A Slow Start....

The day started off with hitting the water at 7am as the sun crested the horizon here in Richmond, VA.  I had family commitments that required me to stay close to home today, so I opted for the local neighborhood pond again.  As I pedaled out across the pond looking for signs of life, I started seeing shad busting everywhere and a few top water strikes.  Armed and ready with my Bull Bay Rods and PowerTeam Lures, this had the makings of a stellar day.  Unfortunately, the bite was nowhere to be found for some odd reason.  I was in search mode and was swimming/twitching a JP Hammershad,  twitching a weightless Sick Stick as a topwater wake/slash bait and even wacky rigged one - no dice save for one hard swipe at the Hammershad but it didn't come tight.

I worked every lay down, overhang and brush pile I knew of in this pond and nary a bite was to be found.  I knew a storm front was fast approaching, plus the start of the full moon cycle was in effect, so I was going to have to work for this one today.  After five hours of no action, I took a quick pit stop to recharge with a bite to eat then back at it.  I decided to change tactics and slow down and revisit the spots I had already powered through previously.  The tactic worked.

I switched over to flipping and pitching a PowerTeam Lures 4.5" Food Chain Tube Texas rigged and started covering every nook and cranny I could find.  Basically, I staked out using my trusty YakAttack Parknpole, then proceeded to pick apart every inch of a brush pile or overhang.It was painfully slow for my tastes, but it worked.  I made repeated flips into the deeper pockets tucked closer to shore and there was where the fish were lying in wait.  After 15 minutes, I was rewarded with a smallish bass of 14", quickly followed by a fat 19.75" chunk that weighed in over 4lbs using my new EGO Grips.
When that side of the pond failed to produce any more bites, I moved over to the opposite side and repeated the same approach.  I landed three more in the next hour of fishing - a 15" bass was first up on this side followed by a couple of fat 17" feisty bass who were none too pleased to have a 5/0 Gammy EWG buried in their lips.....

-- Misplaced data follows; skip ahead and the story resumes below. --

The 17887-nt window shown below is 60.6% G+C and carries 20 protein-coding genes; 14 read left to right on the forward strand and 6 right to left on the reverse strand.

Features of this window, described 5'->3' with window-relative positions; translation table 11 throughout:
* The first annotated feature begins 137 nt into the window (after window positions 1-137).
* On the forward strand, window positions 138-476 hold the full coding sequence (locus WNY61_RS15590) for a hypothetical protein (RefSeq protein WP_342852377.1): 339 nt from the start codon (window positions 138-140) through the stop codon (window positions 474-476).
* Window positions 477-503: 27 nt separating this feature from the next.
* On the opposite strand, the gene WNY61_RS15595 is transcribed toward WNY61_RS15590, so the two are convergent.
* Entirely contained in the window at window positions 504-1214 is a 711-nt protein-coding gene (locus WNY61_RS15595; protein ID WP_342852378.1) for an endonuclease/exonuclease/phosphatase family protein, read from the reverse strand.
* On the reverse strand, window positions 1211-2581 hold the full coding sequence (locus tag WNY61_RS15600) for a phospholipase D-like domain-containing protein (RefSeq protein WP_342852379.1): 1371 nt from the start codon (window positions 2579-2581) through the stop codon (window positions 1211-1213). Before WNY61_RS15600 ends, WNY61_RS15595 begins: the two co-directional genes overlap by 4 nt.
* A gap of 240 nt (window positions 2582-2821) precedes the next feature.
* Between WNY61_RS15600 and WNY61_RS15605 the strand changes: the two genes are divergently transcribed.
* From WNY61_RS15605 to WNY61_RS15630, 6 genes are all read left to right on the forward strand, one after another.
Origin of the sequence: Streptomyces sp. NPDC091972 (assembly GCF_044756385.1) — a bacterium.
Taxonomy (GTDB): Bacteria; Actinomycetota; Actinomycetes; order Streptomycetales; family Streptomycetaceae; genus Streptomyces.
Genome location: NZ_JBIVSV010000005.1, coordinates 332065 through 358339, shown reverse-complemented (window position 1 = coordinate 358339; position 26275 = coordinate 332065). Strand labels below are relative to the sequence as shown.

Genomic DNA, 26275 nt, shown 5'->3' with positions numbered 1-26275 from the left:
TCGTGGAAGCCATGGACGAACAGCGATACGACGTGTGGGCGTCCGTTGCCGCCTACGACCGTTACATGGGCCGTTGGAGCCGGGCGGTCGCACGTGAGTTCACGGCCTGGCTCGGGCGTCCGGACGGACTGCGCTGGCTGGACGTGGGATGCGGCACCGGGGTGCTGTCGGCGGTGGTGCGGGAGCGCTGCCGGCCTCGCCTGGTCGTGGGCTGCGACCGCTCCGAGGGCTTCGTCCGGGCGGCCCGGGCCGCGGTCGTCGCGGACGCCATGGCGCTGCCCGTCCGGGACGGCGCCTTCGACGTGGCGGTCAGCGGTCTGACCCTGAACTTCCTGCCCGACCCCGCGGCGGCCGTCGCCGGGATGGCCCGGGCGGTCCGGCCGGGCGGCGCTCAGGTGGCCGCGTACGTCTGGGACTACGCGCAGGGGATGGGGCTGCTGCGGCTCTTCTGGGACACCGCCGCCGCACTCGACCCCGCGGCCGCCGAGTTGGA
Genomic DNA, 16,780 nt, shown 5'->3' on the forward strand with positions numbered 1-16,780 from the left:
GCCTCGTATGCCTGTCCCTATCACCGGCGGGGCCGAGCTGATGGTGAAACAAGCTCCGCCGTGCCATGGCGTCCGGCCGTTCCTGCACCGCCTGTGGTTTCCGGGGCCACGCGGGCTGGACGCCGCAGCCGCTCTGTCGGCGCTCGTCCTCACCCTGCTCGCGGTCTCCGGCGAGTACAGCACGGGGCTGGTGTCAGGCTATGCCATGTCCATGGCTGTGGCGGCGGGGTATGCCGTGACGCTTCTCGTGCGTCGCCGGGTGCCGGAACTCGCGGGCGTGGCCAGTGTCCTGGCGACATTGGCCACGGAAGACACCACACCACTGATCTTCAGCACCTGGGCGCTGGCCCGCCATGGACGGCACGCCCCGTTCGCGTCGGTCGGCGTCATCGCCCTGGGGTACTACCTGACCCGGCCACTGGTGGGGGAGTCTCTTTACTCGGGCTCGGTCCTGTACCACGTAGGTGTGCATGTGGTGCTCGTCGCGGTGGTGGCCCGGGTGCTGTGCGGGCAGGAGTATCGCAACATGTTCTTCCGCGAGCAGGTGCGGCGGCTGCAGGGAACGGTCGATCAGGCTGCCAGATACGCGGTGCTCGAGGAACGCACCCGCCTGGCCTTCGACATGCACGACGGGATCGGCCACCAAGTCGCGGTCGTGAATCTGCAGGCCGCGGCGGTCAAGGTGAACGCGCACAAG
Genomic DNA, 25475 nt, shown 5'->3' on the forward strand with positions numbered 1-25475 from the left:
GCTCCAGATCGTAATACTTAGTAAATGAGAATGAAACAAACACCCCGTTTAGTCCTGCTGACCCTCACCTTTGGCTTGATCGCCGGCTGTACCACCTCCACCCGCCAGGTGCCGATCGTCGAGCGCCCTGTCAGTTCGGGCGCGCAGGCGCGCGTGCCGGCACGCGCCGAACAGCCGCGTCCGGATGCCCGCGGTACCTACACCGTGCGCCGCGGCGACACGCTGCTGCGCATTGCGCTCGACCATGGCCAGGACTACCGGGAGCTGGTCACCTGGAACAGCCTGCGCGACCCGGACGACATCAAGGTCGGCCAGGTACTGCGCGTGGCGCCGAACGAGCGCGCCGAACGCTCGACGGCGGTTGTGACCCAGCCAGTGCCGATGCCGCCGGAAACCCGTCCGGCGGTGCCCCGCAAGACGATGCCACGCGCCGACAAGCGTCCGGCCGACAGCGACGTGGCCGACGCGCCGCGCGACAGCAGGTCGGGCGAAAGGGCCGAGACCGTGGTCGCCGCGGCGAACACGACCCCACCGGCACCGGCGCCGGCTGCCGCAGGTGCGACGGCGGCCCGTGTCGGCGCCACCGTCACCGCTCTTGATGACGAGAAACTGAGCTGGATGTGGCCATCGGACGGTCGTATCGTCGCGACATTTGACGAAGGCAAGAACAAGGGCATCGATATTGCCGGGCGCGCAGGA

All in all a decent day, albeit long.......Total seat time was right at 9 hours, but it was worth it to get on some fish.  I also was pleased to break in my new Bull Bay Rods custom flipping stick.  It was broken in properly as you can see!

Tight lines!

Saturday, July 19, 2014


I just realized that I hadn't provided a summary of my last freshwater trip, so I apologize.  Life can get hectic with a child learning to walk and another child engrossed in a variety of summer activities and camps.  A couple Fridays ago, I found myself with a narrow window to fish, so I hit the James River.  I launched at Reedy Creek and made my way out to some slow flows with lay downs along the banks.   It also gave me a chance to try out the new AFTCO fishing shirts I received as part of my Hobie Fishing Team package.  Let's just say that I've found out that the AFTCO clothing is top notch and will become a staple in my fishing clothing from this point forward!!

I was using a variety of PowerTeam Lures offerings on the day rigged on my Bull Bay Rods arsenal.  I had a Food Chain Tube, a JP Hammershad and a Seibert Outdoors jig rigged with a Craw D'oeuvre trailer for my outing.  I launched into Reedy Creek and started working a couple lay downs right away.  Not even 10 minutes after I launched, I had landed a spunky river largemouth that nailed the JP Hammershad as it bounced across a forked lay down.

Made my way over to another lay down with some rocks around an island and landed a little smallmouth at the tail end of the island as the Food Chain Tube bounced along.  A few minutes later, another little smallmouth hit the FCT as it bounced around a large boulder.  Eventually, I made my way over to my target area and started drifting with the meandering James and came across a huge lay down with a significant amount of push water and a nice trough behind it.  I worked the FCT through the push water a couple times to see if anything was waiting.  I wasn't paying attention and started to look around and take in the beauty of the James.

When I looked back down, a gar of at least 40" in size had bit my FCT but not realized it was hooked.  I applied slight pressure to turn him, but he freaked out and turned into the lay down.  When he did, the line wrapped around the scales behind his head and snapped the leader clean.  I was rigged for smallies an only had medium gear with 8lb. leader.  If he had turned left, I had a chance, but alas it wasn't to be.